Brendan Cox is the Director of Policing Strategies for the LEAD National Support Bureau. He joined the LEAD National Support Bureau after 23 years of experience in the Albany Police Department that culminated in him serving as Chief of Police.
During his career, he oversaw the implementation of a true community policing philosophy involving broad external and internal stakeholder involvement. This came at a time when the relationship between the police and community was severely fractured. Chief Cox helped to facilitate the process of re-establishing ties with community members, neighborhood associations, and the department so that trust and respect could be built upon. This led to the development of a strategic plan for the Department and the residents of the City to follow.
While continuing to foster positive police/community relations, Chief Cox was able to implement several initiatives that increased the department’s legitimacy. One such initiative was the implementation of the Law Enforcement Assisted Diversion (LEAD) initiative. LEAD, started in Seattle, allows officers to divert low level offenses driven by addiction, mental illness, or poverty away from the criminal justice and into services. This has led to a decrease in recidivism while dealing with public health problems in the appropriate forum.
Chief Cox also oversaw the implementation of several initiatives meant to continue to focus on decreasing childhood trauma and improving relationships. These include a Safeguarding Children of Arrested Parents protocol and a city-wide gun violence reduction initiative that included prevention services within the police department.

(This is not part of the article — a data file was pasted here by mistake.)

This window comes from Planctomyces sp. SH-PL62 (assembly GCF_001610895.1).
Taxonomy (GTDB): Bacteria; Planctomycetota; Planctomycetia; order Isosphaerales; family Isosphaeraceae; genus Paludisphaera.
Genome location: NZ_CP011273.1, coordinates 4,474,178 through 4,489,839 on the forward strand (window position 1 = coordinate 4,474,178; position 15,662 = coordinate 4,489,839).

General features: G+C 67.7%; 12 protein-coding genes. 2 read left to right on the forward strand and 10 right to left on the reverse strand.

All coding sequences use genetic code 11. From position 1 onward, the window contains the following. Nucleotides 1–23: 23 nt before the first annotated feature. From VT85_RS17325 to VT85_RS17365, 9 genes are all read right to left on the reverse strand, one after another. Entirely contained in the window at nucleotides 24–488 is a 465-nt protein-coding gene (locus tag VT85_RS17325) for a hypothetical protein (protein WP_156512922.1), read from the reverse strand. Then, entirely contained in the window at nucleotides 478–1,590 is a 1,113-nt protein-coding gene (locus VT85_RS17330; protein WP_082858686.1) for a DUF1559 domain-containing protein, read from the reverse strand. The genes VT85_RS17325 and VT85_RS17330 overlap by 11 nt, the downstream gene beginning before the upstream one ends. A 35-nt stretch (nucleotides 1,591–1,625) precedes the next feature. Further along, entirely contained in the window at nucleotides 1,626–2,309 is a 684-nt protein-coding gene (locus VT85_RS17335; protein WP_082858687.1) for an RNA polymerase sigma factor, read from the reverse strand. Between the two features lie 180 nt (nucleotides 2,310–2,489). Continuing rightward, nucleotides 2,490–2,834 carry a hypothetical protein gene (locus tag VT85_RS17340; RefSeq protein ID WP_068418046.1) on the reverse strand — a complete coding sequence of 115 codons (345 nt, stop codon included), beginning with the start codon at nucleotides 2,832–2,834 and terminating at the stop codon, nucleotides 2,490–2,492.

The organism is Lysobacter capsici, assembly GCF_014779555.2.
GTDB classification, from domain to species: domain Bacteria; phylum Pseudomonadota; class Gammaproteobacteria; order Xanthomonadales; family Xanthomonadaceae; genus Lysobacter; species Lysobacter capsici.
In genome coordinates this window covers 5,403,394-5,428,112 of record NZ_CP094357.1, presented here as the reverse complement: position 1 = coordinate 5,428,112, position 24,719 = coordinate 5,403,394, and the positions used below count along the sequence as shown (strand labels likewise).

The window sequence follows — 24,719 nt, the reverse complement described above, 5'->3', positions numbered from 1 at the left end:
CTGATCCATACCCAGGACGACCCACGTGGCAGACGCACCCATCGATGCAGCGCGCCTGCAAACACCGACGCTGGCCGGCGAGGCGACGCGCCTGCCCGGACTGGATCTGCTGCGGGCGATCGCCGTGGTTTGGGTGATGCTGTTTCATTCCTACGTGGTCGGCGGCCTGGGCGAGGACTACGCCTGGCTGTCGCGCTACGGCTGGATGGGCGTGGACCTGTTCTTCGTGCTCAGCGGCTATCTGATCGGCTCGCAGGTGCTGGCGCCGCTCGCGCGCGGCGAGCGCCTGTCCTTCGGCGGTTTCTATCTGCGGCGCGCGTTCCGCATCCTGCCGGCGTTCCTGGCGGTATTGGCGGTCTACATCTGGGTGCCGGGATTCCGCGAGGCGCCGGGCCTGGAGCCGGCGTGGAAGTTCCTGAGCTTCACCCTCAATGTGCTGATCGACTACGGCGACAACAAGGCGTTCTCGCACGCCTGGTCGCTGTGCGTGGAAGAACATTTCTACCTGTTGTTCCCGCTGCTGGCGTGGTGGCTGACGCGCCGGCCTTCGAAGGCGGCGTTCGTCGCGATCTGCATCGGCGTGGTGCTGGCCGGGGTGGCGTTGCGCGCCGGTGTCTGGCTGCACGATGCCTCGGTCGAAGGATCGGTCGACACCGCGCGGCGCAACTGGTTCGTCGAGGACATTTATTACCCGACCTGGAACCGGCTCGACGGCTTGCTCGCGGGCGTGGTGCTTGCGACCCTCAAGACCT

In 2016, under his leadership, the Albany Police Department was recognized as one of the top 15 jurisdictions in the COPS Advancing 21st Century Policing initiative regarding the implementation of the President’s Task Force for 21st Century Policing. The department furthered its development of a fully oriented community policing agency by creating a police academy on the principles of community policing, procedural justice, and the 21st Century recommendations. The department’s training curriculum was expanded to include implicit bias, procedural justice, harm reduction, and crisis intervention.
Chief Cox holds a Bachelor of Science degree in Criminal Justice from the University of Dayton and a Masters of Public Administration from Marist College. He is a 2012 graduate of PERF’s Senior Management Institute for Police and is a member of the New York State Juvenile Justice Advisory Group.
He lives in Loudonville, NY with his wife Ann and their two sons, Connor and Spencer.